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Technology, indeed, is rapidly changing. Another challenge with technology has to do with cost and, therefore, access. Teachers will need to be resourceful, locating free software when necessary Swenson et al. A third obstacle has to do with attitudes toward technology. Teachers may fear they are falling behind, that the generation gap between them and their students is large and growing larger.
However, Lewis and Finders found that this sense of a gap is much more about teacher and student identities, especially in cases where teachers are closer in age to students and use many of the same technologies. Teacher educators can address this issue by helping preservice teachers appreciate the technological knowledge they already have. Teacher educators can also help foster an attitude of open-mindedness and curiosity toward new technologies by giving preservice teachers access to various programs.
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Preservice teachers will need time to experience different technologies firsthand, time to evaluate the pedagogical usefulness of these technologies, and time to integrate the best tools into their lesson planning. Illuminated texts are useful in teacher education programs because they demonstrate the power of the arts, multimodality, and new technologies all at once. For a step-by-step guide to creating an illuminated text, see Appendix A. Several excellent examples of illuminated texts are available online.
Video 1. Teachers and students post projects all the time. They suggested that multimedia book reviews can increase student interest, encourage students to read more, and motivate teachers to embrace new technology. A form of digital storytelling, illuminated texts create a space where the arts, multimodality, and new technologies meet within ELA.
Stories are shared in creative ways. Because of these similarities, some of the work on digital storytelling also fits illuminated texts.
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The illuminated text project is an important assignment for preservice teachers for several reasons. Because the assignment brings together the arts, multimodality, and new technologies, it creates opportunities for discussions about design and aesthetics, the choice of modes for particular audiences and situations, and the possibilities that arise with new technologies.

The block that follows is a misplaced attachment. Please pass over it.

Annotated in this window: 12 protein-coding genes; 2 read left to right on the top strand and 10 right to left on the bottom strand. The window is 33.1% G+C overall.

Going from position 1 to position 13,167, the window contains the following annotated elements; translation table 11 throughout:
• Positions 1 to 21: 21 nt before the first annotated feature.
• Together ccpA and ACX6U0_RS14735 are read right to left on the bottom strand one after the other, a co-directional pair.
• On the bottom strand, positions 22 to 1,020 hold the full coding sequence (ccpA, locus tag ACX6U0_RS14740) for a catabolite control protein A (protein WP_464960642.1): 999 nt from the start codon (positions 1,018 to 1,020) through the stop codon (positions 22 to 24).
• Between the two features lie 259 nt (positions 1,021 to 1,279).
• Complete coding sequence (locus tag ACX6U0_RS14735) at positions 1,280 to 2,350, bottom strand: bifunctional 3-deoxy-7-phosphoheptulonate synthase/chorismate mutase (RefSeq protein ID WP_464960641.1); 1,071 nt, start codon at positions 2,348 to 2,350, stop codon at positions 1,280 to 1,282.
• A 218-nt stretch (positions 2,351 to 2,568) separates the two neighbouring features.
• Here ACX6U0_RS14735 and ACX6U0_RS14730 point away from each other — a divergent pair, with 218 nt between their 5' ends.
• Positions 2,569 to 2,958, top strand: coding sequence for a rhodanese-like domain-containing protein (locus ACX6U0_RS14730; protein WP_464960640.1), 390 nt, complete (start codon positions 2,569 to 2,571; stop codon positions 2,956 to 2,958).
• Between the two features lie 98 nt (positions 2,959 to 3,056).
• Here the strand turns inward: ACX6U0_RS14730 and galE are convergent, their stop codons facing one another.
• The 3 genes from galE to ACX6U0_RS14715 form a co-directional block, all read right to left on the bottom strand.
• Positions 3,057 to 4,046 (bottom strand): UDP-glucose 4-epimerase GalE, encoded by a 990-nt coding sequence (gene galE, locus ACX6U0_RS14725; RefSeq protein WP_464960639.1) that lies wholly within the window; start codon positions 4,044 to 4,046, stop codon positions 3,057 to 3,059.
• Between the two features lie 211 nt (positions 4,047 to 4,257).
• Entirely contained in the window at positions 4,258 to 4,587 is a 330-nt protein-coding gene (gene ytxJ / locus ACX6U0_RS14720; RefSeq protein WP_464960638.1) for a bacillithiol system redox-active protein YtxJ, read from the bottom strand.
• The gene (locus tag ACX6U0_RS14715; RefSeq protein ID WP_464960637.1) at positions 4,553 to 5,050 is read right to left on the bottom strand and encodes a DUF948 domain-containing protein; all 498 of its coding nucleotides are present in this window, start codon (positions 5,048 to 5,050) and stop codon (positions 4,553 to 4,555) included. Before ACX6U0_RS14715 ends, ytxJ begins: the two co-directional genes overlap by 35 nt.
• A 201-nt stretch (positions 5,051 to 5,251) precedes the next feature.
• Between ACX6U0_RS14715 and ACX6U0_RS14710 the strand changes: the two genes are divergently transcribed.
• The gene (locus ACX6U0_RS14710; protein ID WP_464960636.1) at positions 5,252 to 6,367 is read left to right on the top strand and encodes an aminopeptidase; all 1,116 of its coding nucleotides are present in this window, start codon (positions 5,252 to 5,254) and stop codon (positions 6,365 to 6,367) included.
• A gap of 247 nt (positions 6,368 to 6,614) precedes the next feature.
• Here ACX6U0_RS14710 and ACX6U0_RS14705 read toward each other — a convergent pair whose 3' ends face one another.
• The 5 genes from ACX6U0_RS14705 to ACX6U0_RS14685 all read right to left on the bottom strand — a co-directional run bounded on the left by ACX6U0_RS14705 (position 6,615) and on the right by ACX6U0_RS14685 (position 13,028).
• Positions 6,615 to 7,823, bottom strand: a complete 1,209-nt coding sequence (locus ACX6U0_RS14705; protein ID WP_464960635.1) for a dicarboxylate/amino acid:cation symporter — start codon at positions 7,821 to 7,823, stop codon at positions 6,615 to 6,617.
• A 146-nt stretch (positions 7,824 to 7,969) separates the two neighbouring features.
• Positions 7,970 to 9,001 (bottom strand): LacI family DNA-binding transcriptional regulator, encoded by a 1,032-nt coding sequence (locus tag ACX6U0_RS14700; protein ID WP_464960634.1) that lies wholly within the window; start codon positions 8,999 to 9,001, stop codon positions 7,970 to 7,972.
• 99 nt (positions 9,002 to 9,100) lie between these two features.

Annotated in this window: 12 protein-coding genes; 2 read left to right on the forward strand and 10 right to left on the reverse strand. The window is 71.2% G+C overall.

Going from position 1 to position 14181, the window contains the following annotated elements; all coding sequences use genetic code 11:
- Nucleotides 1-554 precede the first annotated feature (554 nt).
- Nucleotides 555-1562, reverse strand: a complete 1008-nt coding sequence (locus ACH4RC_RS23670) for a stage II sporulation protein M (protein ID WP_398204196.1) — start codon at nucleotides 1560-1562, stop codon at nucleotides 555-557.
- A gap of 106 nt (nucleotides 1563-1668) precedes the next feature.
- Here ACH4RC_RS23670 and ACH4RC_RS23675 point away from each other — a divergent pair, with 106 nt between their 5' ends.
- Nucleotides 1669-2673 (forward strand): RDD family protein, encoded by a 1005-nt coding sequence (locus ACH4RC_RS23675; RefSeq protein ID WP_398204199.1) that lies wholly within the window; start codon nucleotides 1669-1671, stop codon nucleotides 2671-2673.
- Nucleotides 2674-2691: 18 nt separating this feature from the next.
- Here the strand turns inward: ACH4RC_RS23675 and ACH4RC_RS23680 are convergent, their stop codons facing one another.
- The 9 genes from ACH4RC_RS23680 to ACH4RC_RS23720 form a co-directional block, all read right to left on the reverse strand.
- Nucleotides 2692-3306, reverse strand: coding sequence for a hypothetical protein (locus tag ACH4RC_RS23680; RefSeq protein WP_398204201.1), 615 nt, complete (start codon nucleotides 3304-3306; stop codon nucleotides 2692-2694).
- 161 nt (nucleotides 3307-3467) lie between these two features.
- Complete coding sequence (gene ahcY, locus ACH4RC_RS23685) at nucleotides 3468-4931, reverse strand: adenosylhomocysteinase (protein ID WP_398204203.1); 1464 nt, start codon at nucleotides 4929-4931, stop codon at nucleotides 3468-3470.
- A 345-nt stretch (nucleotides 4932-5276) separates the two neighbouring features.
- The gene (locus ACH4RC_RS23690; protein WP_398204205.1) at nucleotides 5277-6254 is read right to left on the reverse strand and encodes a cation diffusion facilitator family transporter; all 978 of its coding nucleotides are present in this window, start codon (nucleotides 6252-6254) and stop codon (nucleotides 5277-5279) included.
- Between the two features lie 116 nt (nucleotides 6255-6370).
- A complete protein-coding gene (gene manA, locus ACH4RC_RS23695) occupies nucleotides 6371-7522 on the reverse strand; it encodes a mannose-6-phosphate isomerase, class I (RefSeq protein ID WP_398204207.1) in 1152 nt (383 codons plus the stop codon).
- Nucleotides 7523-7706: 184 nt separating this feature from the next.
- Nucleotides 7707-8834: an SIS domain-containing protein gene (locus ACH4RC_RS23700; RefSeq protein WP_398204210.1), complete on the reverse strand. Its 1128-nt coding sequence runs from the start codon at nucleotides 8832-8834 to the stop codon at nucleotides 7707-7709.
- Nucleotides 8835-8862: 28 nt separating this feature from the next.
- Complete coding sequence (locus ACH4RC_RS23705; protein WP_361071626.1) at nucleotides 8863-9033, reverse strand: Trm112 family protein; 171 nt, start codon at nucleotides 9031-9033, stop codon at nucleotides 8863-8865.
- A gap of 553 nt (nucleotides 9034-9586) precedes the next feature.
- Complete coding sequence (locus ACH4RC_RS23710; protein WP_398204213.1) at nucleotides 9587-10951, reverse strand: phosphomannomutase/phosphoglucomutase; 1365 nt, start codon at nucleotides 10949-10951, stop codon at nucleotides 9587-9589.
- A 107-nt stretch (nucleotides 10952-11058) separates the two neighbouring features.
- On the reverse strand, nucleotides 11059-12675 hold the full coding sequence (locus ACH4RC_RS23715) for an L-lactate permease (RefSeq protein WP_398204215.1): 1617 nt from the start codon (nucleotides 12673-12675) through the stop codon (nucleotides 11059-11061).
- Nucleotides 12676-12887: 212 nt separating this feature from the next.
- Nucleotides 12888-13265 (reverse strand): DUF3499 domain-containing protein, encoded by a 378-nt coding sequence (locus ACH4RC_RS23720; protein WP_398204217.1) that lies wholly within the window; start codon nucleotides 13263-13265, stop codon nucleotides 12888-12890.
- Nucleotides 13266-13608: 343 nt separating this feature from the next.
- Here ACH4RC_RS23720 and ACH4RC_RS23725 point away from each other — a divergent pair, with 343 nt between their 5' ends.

This project also inspires creative thinking, problem solving, and collaborative learning. Furthermore, the project aligns well to several Common Core State Standards. I first used the illuminated text project with preservice teachers in my methods of teaching writing course at Arizona State University to demonstrate an example of writing with technology. We viewed some projects that my former secondary students created, talked about techniques they used, and continued our discussion into other ways technology is useful in the secondary ELA classroom. I also provided a handout of teaching suggestions.
See Appendix B. Looking back upon that semester, I see now that my identity in that course was one of a former high school teacher giving advice to future high school teachers. Rather than providing deep and meaningful learning experiences, I sometimes covered content too quickly, sharing materials that had worked for my secondary students.
As Costello and Harste and Albers argued, teacher educators need to do much more. We need to provide opportunities for preservice teachers to engage with the tools students will be asked to use. Keeping this advice in mind, when I taught the course subsequently I completely changed the way I used illuminated texts with preservice teachers.
The second time I introduced illuminated texts, I had developed three key objectives. I wanted preservice teachers to extrapolate characteristics of illuminated texts by viewing several examples, to gain firsthand experience working with the technology, and to reflect on the usefulness of this assignment for their own students.
We took these projects one at a time, discussing features of each immediately after viewing them. Preservice teachers seemed impressed by these design elements, and they were surprised to learn that all of this work could be done in a program like PowerPoint. Although PowerPoint was a familiar technology for them, none of them had ever used it in this way. We also talked about the choice of music for this project i. Overall, they said they were impressed that one high school sophomore was able to do so much with this project and that she seemed to have included the key moments from this book by Laurie Halse Anderson.
By the time we got to the illuminated text of Absolutely True Diary of a Part-Time Indian Alexie, , preservice teachers seemed to have a good idea of the possibilities and limitations of the various modes that work together in these multimodal projects. We talked about music and how the two students who created this project chose a song with lyrics, something I had advised them not to do but which turned out working really well in this case. I pointed out that the font size used in this project was smaller than in the other projects, but preservice teachers said it was not small enough to bother them.